Go ahead, you can say it. The image accompanying this blog post looks like a book that’s been through a war. Well, not quite.
I salvaged Four Stars from the World of Sports from a flood in my apartment, due to a Calcutta-like downpour a few years ago. I had to keep this book from my childhood. I realized, even if not explicitly until now, that it held a certain significance to me. I believe it is the first sports book, and perhaps the first “real” book after a diet of Green Eggs and Ham and others like Charlotte’s Web, that I had read on my own.
I recall my mother buying it for me at my elementary school, P.S. 21 in Flushing. I think I was in third grade and I bought it at a book fair there. It featured some of the great athletes of the day from the four major sports, baseball’s Henry Aaron, football’s Roger Staubach, basketball’s Kareem Abdul Jabbar and hockey’s Bobby Orr.
Leafing through its time- and weather-beaten brown pages now, I remember some of its photos and illustrations, but I remember little, if anything, about the stories. One of my problems as a young boy was that I didn’t read very well, and had particular trouble with comprehension. But I do recall enjoying the book and learning about the lives of these sports idols.
One of my earliest memories of watching sports was rushing home one summer night to the living room in my parents’ second-floor apartment on 26th Avenue, as I watched on television Henry Aaron hit his historic 715 home run that broke Babe Ruth’s career record.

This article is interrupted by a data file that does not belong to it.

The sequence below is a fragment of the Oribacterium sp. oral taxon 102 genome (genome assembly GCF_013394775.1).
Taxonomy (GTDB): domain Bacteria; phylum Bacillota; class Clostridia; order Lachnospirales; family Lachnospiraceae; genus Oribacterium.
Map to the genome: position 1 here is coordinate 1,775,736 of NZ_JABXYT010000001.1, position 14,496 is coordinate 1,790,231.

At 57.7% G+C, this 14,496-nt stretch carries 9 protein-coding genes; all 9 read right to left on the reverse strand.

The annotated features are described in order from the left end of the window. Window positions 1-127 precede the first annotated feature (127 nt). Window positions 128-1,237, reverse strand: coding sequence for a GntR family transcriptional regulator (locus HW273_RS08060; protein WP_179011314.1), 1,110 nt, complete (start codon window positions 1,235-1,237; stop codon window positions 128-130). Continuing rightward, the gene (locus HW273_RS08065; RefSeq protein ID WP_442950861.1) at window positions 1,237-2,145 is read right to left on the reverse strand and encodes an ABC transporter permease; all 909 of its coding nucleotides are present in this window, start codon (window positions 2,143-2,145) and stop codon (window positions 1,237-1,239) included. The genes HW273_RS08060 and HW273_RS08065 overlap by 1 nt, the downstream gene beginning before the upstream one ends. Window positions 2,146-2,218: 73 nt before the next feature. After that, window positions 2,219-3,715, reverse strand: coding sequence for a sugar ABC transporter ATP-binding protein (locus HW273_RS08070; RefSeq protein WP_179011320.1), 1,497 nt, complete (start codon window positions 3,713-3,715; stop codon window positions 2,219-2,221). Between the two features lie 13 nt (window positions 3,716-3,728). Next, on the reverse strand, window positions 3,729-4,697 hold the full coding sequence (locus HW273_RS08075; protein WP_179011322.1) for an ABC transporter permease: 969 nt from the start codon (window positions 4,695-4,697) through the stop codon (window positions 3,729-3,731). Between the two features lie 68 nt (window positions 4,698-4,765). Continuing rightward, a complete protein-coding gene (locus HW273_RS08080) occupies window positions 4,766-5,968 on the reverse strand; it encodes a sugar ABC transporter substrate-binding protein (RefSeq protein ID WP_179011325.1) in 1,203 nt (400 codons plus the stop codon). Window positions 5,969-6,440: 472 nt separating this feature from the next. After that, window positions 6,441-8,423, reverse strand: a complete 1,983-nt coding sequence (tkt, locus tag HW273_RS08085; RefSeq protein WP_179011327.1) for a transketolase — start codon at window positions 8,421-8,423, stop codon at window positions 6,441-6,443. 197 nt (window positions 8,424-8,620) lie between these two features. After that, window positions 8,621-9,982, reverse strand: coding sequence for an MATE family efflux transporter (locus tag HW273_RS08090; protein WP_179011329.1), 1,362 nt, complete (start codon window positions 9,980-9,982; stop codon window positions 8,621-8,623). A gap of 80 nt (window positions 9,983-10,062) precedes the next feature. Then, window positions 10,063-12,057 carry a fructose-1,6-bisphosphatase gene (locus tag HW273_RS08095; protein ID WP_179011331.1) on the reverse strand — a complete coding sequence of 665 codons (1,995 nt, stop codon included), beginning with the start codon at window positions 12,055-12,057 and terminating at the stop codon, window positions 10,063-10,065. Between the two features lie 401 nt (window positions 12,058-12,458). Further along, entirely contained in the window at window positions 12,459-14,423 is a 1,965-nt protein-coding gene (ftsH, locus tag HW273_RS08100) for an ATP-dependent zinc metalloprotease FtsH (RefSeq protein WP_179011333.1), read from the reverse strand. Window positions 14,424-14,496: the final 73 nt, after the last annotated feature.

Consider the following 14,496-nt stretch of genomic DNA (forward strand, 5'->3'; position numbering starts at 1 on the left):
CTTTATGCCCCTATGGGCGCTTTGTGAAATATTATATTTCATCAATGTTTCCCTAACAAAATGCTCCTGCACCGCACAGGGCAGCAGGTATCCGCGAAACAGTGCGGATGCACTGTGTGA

On that same set (probably a Zenith), I vaguely recall watching Joe Namath play football. I had already heard enough about the legendary quarterback to realize I was watching someone special. I remember vaguely that earlier that year I watched my first Super Bowl, when the Miami Dolphins defeated the Minnesota Vikings. That’s when I became a Dolphins' fan.
Since I didn’t read well as a young boy, so I didn’t read much. At that time, my interest in watching sports was in its fledgling state, so I don’t recall reading many or any other sports books after Four Stars. Maybe I did; maybe I didn’t—and if I did they didn’t make enough of an impression on me to save them. Four Stars did. Maybe because it was the first book I read in which I was offered (real-life) heroes.
My parents thought my reading problems had something to do with poor eyesight, so they bought me reading glasses. I thought this was totally senseless. There was nothing wrong with my eyes. At about that time, my parents brought me to a reading specialist, and she said I had dyslexia. I ditched the eyeglass, but mainly because wearing them wasn’t cool.
When I reflect back on this now, I realized my troubles could be traced and reduced to one main issue: motivation. Sure, when reading, I definitely mixed up letters and words, and that certainly made it a struggle; but it actually wasn’t until a few years later, when my parents observed my already intense interest in sports, that they got the bright idea to buy me a subscription to Sports Illustrated.
Their thinking was this: why not have him read about a subject that interests him? I remember the days of my mother working with me, having me read story after story in Reader’s Digest. I enjoyed some of the stories, especially one about a captain of a boat who remained calm through a storm that threatened to capsize the vessel and navigated through the squall. But it wasn’t until I started to read about sports that I read consistently and often, and my problems with reading just faded away.
That’s really the genesis of my love of reading that has endured to this day. I believe that seed was planted with this one book, Four Stars.